How Credit Counseling Can Work For You.
Many consumers find resolving overwhelming debt to be a complicated process, and frequently are confused by many debt relief terms including credit counseling. No, there is not a psychologist giving your credit cards counseling, in fact it is the consumer whose behavior is the subject of change. With such a large variety of debt solutions available to consumers, the differences between them can be confusing. At Bills.com, we help eliminate that confusion by providing quality information. We help you simplify the process of understanding your different options for getting out of debt, and make learning about credit counseling a little easier.
Credit Counseling at a Glance
Not everyone with debt faces the same issues. Consequently, no one solution is right for everyone. Working with a Consumer Credit Counseling Service (CCCS) is one possible solution or approach to getting out of debt. Like any other debt resolution technique, it has positives and negatives. In the video we will provide an overview that discusses how credit counseling works, the debts eligible and ineligible for CCCS, its advantages and disadvantages, and the costs involved. Other Bills.com resources cover alternatives to credit counseling, CCCS scams, non-profit credit counseling, and frequently asked questions about credit counseling.
Credit counseling programs start by taking a broad snapshot of your financial picture. After you select a CCCS provider, you and your personal credit counselor conduct a thorough financial review. You go over your total household income and expenses, to determine the appropriate balance between your fixed living expenses and paying down your debts.
As part of your financial review, your counselor helps you establish a budget. The goal is to trim unnecessary expenses where possible, so you live within your means. This budget counseling will not only help you achieve debt freedom, but also helps you establish spending and saving habits that will prevent you from falling into debt again.
Debt Management Plan
The next step is often for the counselor to propose a plan to help you realize your financial goals, use credit more wisely, and to manage your money more effectively. The credit counselor may suggest a formal Debt Management Plan (DMP_ that is tailored to your specific debts and aims to work out more favorable terms with your creditors. It is not required that you work with the credit counselor to set up a Debt Management Plan. You may decide that the budgetary counseling is all that you need. However, if you are struggling with debt, especially high-interest credit cards, it makes sense to see whether a DMP will help you.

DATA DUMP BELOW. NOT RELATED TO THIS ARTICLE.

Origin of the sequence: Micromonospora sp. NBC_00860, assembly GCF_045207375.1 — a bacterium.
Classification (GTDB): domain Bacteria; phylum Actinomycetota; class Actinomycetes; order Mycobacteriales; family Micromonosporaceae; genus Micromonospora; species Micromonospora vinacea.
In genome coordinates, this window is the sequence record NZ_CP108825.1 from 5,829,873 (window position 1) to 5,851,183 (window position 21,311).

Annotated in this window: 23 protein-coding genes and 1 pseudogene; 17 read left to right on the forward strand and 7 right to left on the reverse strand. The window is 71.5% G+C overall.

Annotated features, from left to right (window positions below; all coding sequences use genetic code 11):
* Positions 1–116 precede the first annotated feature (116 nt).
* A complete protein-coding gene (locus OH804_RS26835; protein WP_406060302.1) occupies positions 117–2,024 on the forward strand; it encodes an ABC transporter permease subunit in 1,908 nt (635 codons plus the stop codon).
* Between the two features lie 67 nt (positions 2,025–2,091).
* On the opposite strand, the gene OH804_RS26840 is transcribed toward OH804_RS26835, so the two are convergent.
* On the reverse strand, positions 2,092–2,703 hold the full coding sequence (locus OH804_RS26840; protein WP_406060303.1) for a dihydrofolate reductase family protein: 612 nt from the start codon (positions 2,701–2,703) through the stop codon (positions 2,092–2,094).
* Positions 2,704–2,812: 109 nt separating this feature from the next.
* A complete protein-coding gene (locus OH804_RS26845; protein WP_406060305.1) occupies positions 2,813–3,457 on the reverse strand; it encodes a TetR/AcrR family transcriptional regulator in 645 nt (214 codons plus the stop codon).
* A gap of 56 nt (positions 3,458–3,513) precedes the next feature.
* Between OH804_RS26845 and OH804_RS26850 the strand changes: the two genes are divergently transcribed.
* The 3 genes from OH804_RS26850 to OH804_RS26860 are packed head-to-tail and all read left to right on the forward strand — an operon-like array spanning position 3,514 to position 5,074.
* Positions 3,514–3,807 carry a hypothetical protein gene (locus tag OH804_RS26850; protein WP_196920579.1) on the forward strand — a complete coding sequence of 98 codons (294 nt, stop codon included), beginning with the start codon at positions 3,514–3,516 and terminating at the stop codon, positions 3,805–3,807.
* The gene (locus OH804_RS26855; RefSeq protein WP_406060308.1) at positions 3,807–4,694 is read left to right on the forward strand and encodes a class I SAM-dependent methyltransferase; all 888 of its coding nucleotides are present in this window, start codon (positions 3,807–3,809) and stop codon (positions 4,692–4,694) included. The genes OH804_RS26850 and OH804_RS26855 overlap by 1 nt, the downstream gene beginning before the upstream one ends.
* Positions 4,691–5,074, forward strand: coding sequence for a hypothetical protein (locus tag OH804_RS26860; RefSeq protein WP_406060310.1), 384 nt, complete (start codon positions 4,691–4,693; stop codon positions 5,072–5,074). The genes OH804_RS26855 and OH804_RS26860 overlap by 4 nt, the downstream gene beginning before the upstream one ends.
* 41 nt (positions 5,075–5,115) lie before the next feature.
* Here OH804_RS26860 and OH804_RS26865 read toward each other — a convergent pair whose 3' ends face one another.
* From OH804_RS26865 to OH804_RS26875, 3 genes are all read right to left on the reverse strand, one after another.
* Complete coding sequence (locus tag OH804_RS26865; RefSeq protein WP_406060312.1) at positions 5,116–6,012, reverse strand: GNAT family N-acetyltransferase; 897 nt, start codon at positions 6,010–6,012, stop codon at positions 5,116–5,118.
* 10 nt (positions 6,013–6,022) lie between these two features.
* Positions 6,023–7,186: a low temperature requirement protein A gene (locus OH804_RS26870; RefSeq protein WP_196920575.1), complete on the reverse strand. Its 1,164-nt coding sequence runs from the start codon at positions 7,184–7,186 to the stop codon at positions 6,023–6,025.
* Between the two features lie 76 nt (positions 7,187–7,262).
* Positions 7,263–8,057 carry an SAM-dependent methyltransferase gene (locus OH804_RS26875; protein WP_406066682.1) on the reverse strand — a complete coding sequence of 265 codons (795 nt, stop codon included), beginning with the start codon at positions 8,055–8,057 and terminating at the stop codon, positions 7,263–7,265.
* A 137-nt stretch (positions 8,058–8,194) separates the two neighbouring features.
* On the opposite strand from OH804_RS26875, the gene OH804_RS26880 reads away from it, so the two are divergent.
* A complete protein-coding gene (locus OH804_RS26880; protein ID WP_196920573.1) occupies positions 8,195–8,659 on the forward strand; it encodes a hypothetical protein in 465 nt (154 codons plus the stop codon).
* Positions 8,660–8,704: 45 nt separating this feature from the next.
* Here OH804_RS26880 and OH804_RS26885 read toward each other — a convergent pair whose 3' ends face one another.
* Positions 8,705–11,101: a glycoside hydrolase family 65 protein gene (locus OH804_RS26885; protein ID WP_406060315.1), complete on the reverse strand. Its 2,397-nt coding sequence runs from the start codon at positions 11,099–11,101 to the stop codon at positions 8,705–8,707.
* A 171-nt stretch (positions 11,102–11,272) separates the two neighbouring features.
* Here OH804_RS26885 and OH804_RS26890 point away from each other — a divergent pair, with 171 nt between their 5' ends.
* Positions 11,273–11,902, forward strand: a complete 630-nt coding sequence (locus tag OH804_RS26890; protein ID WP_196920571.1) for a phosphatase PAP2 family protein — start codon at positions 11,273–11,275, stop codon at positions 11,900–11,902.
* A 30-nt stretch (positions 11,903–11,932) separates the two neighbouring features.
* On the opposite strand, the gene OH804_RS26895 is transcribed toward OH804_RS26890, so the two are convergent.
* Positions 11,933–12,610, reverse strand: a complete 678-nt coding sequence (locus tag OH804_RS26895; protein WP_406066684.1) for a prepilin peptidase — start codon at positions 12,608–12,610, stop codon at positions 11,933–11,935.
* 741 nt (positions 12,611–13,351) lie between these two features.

In a DMP, a CCCS firm works with your creditors to obtain interest rate concessions. A lower rate means that your monthly payment dollars go further; less of your payment goes to the interest charges and more is devoted to paying down your principal balances. In a CCCS Debt Management Plan, you stop paying your creditors directly. Instead, you send one payment to the CCCS and the service sends payments to your various creditors. You continue to receive monthly statements from your creditors, allowing you to monitor your progress with first-hand information from each creditor.
Customarily, consumers sign up for credit counseling programs to get help with high-interest rate credit cards, which are the hardest to pay off. Because a credit counseling program’s Debt Management Plan cuts your interest rates, your time to debt freedom is reduced. You are not required to enroll all unsecured debts in the credit counseling program. However, if one have more than one credit card with the same card issuer, then you must choose to enroll all or none of them. You must stop using your credit accounts that you enroll in the Debt Management Plan, but are free to use other accounts you don’t enroll.
It is a standard recommendation, however, to cease using your other accounts and even to close all but one that reserve only for emergency or for specific uses that require a credit card, such as renting a car, making a plane reservation, or booking a hotel room. Any card that is used should be paid off in full the following month. The reason it is often advised that you close all accounts, aside from a single emergency account, is that your goal in working with a credit counseling service’s Debt Management Plan is to get out of debt. Your goal of debt freedom will not be achieved, if you are running up debt on accounts not enrolled in the Debt Management Plan. Your Debt Management Plan is an opportunity to reform the way you use credit and to establish better money management habits.
Eligible Debts in Credit Counseling
Not all debts are eligible for enrollment in a credit counseling service’s Debt Management Plan. Eligible accounts are unsecured credit accounts, such as standard credit cards, unsecured personal loans, department store charge cards, certain collection accounts, and some financed medical accounts. Other medical bills, old cell-phone or utility bills, and bank overdraft protection accounts are not usually allowed. Secured debts, such as your home mortgage or your auto loan are not eligible for enrollment. Student loans may be eligible for inclusion in a Debt Management Program, depending on the provider, but it will not reduce your interest rate on your loan.